Bald cypress will produce vigorous sprouts from the stumps of both young and old trees, following disturbance.
Fire Management Considerations
stands. Severe fires after logging or drainage may destroy seeds and
roots in the soil, favoring replacement of cypress by willows (Salix
spp.) and subsequent hardwoods [21,49].
Plant Response to Fire
Immediate Effect of Fire
Under drought conditions, peat fires that burn below the surface of the
organic soil may kill the roots of cypress trees, thus killing the
plant. A peat fire in the Okefenokee swamp in Florida killed 97 percent
of the cypress trees in a 3,000-acre plot (1,214 ha) [14,45].
Tree with adventitious-bud root crown/soboliferous species root sucker
Secondary colonizer - off-site seed
Site Characteristics), cypress is usually protected from fire [2,30].
Adaptation: The thin bark of cypress trees offers little protection
against fire and, during years of drought when swamps are dry, fire
kills great quantities of cypress [11,50].
More info for the terms: climax, succession
Cypress swamps represent an edaphic climax; they are held almost
indefinitely in a subfinal stage of succession by physiographic
conditions [17,38,42]. Cypress is intermediate in shade tolerance.
Best growth occurs under a high degree of overhead light, but the tree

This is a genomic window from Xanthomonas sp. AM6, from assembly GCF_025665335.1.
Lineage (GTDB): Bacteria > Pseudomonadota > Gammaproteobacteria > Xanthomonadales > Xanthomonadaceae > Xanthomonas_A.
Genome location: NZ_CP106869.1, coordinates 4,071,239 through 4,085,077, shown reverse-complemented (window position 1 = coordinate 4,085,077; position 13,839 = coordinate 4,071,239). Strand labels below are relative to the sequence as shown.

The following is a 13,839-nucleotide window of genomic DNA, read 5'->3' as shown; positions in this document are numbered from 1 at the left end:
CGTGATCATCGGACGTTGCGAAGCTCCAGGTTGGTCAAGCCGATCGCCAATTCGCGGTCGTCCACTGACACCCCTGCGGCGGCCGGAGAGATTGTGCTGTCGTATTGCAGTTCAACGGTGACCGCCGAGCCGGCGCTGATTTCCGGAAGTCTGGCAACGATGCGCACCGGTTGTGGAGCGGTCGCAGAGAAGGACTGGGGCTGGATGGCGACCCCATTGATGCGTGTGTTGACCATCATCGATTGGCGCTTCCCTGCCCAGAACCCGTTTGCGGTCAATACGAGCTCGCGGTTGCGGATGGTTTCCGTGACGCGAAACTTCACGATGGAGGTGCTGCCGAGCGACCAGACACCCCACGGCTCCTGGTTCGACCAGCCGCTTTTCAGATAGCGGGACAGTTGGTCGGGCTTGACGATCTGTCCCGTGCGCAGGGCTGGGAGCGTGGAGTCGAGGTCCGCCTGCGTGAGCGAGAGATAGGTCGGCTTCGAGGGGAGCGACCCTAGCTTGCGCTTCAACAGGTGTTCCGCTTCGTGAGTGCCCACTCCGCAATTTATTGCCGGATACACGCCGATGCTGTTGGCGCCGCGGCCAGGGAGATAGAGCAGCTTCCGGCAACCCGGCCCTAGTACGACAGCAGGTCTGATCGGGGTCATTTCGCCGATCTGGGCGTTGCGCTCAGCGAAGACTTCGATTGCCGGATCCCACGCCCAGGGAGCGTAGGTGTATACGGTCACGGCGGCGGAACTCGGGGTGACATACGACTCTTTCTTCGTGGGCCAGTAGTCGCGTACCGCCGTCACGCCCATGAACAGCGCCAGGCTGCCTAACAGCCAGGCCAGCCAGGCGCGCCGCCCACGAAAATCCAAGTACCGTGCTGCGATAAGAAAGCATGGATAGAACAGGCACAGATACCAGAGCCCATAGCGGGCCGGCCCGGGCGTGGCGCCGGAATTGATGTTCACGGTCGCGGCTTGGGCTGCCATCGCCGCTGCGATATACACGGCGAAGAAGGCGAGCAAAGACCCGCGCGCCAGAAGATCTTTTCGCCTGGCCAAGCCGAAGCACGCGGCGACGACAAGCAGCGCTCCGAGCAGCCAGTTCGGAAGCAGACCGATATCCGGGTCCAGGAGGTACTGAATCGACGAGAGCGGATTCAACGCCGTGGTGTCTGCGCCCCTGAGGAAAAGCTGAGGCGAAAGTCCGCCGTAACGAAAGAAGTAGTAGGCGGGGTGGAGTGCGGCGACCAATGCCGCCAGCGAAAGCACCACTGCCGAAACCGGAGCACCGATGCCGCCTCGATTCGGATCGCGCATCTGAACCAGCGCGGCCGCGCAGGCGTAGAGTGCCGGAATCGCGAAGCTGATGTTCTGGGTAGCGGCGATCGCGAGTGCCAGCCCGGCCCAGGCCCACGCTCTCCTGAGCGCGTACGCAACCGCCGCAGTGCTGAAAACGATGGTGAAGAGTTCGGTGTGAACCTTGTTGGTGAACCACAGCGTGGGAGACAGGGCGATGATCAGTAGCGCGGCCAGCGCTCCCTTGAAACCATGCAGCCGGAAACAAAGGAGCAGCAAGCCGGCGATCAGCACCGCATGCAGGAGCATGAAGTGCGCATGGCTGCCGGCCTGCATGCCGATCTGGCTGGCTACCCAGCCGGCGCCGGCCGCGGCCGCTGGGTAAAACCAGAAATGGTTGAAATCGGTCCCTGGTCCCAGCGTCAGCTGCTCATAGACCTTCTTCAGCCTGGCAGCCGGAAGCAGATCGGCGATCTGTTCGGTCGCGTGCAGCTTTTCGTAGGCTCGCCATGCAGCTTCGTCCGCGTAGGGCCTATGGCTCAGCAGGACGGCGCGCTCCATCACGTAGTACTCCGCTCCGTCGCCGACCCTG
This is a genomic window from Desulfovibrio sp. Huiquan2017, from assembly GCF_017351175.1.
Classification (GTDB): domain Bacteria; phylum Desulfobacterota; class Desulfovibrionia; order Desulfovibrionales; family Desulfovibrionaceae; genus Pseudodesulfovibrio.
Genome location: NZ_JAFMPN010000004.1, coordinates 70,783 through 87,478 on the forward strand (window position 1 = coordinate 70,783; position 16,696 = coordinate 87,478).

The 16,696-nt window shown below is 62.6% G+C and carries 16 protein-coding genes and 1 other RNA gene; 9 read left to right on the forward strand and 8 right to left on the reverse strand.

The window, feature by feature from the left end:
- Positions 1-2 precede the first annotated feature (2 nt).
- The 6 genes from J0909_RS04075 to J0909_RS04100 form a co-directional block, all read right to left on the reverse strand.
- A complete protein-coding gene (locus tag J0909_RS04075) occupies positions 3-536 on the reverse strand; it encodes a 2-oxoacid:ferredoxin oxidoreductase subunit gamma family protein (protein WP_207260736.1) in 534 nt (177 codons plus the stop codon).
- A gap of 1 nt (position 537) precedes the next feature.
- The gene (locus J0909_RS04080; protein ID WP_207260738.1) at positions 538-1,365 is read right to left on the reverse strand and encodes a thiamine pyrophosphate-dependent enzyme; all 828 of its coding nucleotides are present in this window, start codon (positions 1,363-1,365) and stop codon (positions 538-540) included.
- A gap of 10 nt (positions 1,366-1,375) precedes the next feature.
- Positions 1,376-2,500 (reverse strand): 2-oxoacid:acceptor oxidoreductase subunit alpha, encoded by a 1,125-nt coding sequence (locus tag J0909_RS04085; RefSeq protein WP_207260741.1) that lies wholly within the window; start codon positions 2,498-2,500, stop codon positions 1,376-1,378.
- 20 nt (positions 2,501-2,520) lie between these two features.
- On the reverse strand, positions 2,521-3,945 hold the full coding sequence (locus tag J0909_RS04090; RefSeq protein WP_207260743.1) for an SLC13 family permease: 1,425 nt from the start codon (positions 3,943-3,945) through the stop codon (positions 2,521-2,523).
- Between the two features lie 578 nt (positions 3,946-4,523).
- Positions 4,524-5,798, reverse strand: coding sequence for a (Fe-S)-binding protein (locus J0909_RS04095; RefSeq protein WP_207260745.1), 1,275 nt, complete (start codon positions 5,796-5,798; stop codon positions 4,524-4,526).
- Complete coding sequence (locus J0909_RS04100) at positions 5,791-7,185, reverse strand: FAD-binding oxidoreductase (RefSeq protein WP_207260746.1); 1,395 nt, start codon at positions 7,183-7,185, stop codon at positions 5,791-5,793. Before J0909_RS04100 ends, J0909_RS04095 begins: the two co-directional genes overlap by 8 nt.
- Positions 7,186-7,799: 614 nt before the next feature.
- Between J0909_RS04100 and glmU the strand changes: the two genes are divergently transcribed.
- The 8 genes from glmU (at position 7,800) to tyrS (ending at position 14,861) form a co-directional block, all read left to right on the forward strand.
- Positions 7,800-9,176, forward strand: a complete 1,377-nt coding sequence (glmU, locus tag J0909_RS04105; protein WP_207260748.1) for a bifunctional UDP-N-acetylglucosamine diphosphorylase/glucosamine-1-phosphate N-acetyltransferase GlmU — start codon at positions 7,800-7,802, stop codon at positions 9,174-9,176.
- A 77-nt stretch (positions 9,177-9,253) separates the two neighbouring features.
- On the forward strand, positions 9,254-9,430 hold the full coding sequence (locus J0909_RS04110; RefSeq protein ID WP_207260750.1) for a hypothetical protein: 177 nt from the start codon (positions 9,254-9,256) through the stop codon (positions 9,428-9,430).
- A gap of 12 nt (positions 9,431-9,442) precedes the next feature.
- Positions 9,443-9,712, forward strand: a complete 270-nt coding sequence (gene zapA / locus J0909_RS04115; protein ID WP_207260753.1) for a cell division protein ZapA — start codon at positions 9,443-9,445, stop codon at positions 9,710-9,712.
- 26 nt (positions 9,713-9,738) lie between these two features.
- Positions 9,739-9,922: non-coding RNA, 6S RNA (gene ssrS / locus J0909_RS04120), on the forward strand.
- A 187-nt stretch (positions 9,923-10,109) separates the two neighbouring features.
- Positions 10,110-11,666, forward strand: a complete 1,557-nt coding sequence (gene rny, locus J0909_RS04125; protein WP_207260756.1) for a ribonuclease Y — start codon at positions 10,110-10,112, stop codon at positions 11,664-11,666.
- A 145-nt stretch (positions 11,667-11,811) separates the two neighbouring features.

persists under partial shade [17,20,51,53].
Seed production and dispersal: Baldcypress produces seed every year,
and good seed production occurs at intervals of about 3 years
[15,20,53]. Because of the large size of the seeds and the relatively
small wing size, cypress seeds are not dispersed to any distance by the
wind. Flood waters disperse the seed along rivers and streams
Seedling development: The exact requirements for moisture immediately
after seed dispersal seems to be the key to the survival and
distribution of cypress. Under swamp conditions, the best seed
germination generally takes place on a sphagnum moss or a wet-muck
seedbed. An abundant supply of moisture for a period of 1 to 3 months
after seedfall is required for germination. Seed covered with water for
as long as 30 months may germinate when the water recedes. On better
drained soils, seed usually fails to germinate successfully because of
the lack of surface water [10,16,53].
Vegetative reproduction: After disturbance, cypress will sprout from
the stumps of young trees. Trees up to 60 years of age send up healthy
sprouts. Trees up to 200 years of age may also sprout but not very
Growth Form (according to Raunkiær Life-form classification)
Life History and Behavior
Molecular Biology and Genetics
Barcode data: Taxodium distichum
Statistics of barcoding coverage: Taxodium distichum
Public Records: 7
Specimens with Barcodes: 10
Species With Barcodes: 1
IUCN Red List Assessment
Red List Category
Red List Criteria
National NatureServe Conservation Status
Rounded National Status Rank: N5 - Secure
NatureServe Conservation Status
Rounded Global Status Rank: G5 - Secure
Please consult the PLANTS Web site and your State Department of Natural Resources for this plant’s current status, such as, state noxious status, and wetland indicator values.